Jan 21, 2021

RCP Construction and Everguard.ai embrace AI to boost safety

AI
Safety
Collaborations
US
Dominic Ellis
2 min
Everguard.ai's Sentri360 platform is being used at RCP Construction's White Rock Center Project in Rancho Cordova
Everguard.ai's Sentri360 platform is being used at RCP Construction's White Rock Center Project in Rancho Cordova...

RCP Construction and Everguard.ai are collaborating with AI and sensor fusion at commercial construction job sites in order to improve safety.

The agreement will bring Everguard's Sentri360 platform to RCP Construction's White Rock Center Project located in Rancho Cordova. 

Initial efforts will focus on using the power of AI and computer vision (CV) to enhance the safety protocols already in place for proper use of personal protective equipment (PPE) and geofencing deep excavation areas on the construction site. The proactive platform will ensure PPE is worn properly and provide alerts to workers via wearables when PPE is not in use. 

The use of heavy machinery, working at height, and the interaction of workers, drivers and machines on a construction site creates significant safety concerns. 

The platform will monitor for proper use of hard hats, safety glasses and reflective vests as well as face mask use to help reduce the occurrence and spread of COVID-19. Another critical safety use case involves geofencing capabilities where the platform alerts an employee who ventures into a virtual safety zone.   

In addition, this partnership will allow Everguard and RCP Construction to define additional use cases for ongoing development of Everguard's Sentri360 platform, including teaching the system via new CV algorithms to address other specific hazards found on commercial construction job sites.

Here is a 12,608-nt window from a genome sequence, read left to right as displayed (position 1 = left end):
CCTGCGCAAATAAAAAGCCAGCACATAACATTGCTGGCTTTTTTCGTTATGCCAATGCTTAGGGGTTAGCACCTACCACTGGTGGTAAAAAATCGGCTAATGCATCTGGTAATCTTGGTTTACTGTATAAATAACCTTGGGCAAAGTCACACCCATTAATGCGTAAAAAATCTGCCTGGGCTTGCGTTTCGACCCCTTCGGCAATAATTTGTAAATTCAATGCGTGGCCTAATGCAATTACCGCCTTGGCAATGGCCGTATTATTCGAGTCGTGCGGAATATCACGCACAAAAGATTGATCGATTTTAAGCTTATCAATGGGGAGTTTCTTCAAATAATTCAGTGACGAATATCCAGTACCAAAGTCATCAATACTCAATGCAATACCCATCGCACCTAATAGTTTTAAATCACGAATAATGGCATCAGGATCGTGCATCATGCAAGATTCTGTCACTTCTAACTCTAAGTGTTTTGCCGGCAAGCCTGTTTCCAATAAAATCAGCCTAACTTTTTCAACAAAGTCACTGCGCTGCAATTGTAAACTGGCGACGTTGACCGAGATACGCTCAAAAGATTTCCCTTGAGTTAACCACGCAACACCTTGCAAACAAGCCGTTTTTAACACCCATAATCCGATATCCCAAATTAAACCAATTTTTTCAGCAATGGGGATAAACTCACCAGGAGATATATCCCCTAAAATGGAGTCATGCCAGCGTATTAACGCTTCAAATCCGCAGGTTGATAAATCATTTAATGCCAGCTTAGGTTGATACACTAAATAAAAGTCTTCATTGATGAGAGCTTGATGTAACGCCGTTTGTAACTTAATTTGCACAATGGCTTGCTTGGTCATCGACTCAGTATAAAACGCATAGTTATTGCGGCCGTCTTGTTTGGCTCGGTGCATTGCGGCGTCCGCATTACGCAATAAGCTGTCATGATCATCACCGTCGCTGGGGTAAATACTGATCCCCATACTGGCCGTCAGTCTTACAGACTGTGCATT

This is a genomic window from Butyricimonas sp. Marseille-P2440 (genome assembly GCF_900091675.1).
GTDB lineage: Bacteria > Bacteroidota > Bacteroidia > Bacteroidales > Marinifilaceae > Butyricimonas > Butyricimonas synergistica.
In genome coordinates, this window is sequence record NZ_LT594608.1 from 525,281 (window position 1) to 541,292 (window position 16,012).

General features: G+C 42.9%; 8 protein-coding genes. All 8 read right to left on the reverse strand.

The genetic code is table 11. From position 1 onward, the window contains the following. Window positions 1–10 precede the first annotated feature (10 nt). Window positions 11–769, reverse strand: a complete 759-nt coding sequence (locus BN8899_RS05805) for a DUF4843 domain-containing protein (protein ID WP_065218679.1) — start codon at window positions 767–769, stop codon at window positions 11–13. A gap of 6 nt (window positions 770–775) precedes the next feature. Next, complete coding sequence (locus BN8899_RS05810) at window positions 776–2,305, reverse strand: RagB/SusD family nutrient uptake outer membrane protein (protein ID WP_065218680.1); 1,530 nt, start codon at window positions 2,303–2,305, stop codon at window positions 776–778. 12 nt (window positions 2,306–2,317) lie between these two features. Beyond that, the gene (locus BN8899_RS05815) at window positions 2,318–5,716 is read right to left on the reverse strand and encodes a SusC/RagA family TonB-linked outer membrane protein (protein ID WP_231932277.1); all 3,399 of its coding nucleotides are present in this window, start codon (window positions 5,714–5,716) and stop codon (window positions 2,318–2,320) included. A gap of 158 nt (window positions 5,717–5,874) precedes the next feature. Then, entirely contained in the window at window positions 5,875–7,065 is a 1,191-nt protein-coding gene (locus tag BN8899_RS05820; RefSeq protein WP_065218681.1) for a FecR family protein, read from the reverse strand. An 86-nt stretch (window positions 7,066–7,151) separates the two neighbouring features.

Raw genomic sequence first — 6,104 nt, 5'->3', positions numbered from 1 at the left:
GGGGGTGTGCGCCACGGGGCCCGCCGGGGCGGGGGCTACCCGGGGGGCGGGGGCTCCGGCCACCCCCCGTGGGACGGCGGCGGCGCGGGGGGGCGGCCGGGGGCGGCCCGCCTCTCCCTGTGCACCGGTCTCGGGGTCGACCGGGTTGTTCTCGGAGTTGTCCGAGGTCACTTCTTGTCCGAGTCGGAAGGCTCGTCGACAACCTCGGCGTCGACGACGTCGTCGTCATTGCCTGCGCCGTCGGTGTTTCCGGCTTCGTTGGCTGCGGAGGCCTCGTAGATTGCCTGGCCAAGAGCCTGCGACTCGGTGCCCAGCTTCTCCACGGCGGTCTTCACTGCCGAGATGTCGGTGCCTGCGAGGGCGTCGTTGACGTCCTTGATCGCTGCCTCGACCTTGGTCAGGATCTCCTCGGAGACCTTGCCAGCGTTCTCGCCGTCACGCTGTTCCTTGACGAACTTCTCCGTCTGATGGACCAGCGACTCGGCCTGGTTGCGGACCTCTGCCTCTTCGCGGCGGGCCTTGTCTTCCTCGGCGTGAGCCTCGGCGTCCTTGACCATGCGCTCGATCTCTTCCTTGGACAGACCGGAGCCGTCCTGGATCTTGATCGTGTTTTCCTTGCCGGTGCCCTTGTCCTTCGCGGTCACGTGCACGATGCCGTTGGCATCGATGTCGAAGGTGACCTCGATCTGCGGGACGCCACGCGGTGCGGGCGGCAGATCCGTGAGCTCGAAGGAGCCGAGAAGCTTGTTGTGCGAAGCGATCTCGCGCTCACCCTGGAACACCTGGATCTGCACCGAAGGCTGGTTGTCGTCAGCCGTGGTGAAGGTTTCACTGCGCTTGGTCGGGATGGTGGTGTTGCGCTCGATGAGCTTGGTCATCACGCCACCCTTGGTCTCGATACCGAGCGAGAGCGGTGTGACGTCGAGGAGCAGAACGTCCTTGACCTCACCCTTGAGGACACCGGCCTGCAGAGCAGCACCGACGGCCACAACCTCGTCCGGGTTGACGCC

"Making sure our employees return home safely at the end of every day is our number one priority," said Phil Fasolo, general superintendent at RCP Construction. "We are excited to collaborate with Everguard.ai and deploy their platform on our construction worksites to help us optimize safety and efficiency."  

Sanjay Pandya, vice president and general manager of construction at Everguard, said. "RCP Construction's dedication to ensuring every team member makes it home safely each day is unmatched, and we are excited to provide the technology to help them make strides towards that goal."

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May 11, 2021

Will AR transform hospital construction?

construction
healthcare
AugmentedReality
Dominic Ellis
3 min
XYZ Reality and UCL have been awarded a UK government grant to extend XYZ Reality’s AR solution to new hospital construction projects
XYZ Reality and UCL have been awarded a UK government grant to extend XYZ Reality’s AR solution to new hospital construction projects...

The pandemic has focused minds on healthcare like never before with construction projects mushrooming globally.

The UK Government aims to build 48 new hospitals by 2030, committing £3.7 billion to projects so far, though a significant number are rebuilds. The full list is available here